The upshot is that more than just the death of the author or the ideological bankruptcy of the idea of a self becomes possible—a distinctly different something emerges from the shuffling of the generic conventions, as in a Pynchon novel or a Brandon Downing film. What this different thing might be is something like looking at a chart of all the gestures assigned to particular emotions in Kathakali dance, then feeling that emotion in the moment of performance at the same time as you recognize its utterly artificial place in a sequence of tropes. That double movement—the feeling and the awareness of the feeling as an option in a system of devices—fascinates me right now. I’m drawn to the idea that you could accept your writing—your self—as entirely conventional without losing the hope that it could also be ornamental: a receptacle for attitudes, gestures, flourishes, curlicues, pouts, moods, and tears. The idea that what isn’t the case can become the case via, well, not the self exactly—that artifice thrown up by social security numbers and tax records and search histories and professional degrees—but subjectivity. Subjectivity with a collective dimension though, like an audience for a double-feature. Like a culture.

A comment this long is blog rudeness. Please forgive, and keep the great posts coming!


mark wallace said...

I really liked this exchange over at Nada's blog, and I'm glad you reposted it here.

Detective fiction is an intriguing example of a (primarily) conventional literary genre that has nonetheless been the template for the kinds of variety and change you're talking about. That may be neither here nor there except that I was thinking about your comments in relation to that literature and the way I teach it.

Nada Gordon: 2 ludic 4 U said...

[surprise surprise, it's me again!]

Rodney, if that’s rudeness, I shudder to think what courtesy might be. Stay rude, please!

You write: “I try to connect the dots between my attractions to Bollywood, opera, Internet speak, pop songwriting teams, troubadour and Urdu poetry, etc.”

I share all these attractions, as you know, and would add to them (for example) these “interests” from my Blogger profile:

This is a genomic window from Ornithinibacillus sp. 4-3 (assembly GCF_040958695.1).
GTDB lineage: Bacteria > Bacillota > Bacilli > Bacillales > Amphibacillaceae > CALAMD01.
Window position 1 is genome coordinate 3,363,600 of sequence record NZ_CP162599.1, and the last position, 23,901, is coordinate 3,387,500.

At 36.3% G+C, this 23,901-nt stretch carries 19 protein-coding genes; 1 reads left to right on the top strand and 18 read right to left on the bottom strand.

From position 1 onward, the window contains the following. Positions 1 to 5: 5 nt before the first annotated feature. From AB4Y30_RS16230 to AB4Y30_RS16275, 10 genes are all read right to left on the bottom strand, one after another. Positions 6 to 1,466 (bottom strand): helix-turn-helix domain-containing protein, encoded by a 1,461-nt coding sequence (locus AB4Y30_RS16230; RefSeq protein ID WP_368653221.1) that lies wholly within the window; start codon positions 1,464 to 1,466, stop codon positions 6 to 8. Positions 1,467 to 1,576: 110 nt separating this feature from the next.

* biodiversity
* enka
* alternative pedagogies
* home couture
* courtesans
* flarf
* color samples
* open source utopianism
* canon destruction
* felines
* spice
* rufflers
* peoples of the world
* soups and salads
* decorative papers
* psychedelia
* temporary dependent zones
* sparrows
* theories
* etc.

These interests (really only a little sampling!) form the core of an e-chapbook soon to be published by Scantily Clad Press: in it I follow the links to other bloggers who share some of my arcane enthusiasms. Their interests lists, somewhat edited, make up the flesh of this very conceptual chapbook. The argument: our enthusiasms define us.

Our enthusiasms, IMHO, should infuse our poetry. Too often I sense that writers do not write from that galvanized place, do not write from and towards what they love. Instead they write from a sense of where they think writing should be now (formally, but also in terms of its content) on some sort of linear timeline, or they write from a sense of duty. There’s nothing wrong with these motivations for writing; I simply don’t share them.

As to conventionality, I can only say that life is conventional. We are born, we form bonds, bonds dissolve, we want things, we lose things, we die. That much is certain, and no one varies from that pattern. It’s like the blues: everyone knows we will go from the 1 chord to the 4 chord to the 5 chord. It’s what happens within that given that is interesting (at least to its enthusiasts).

p.s. I totally dig those mudras, dude.

Nada Gordon: 2 ludic 4 U said...

word verification:


rodney k said...

Hi Nada,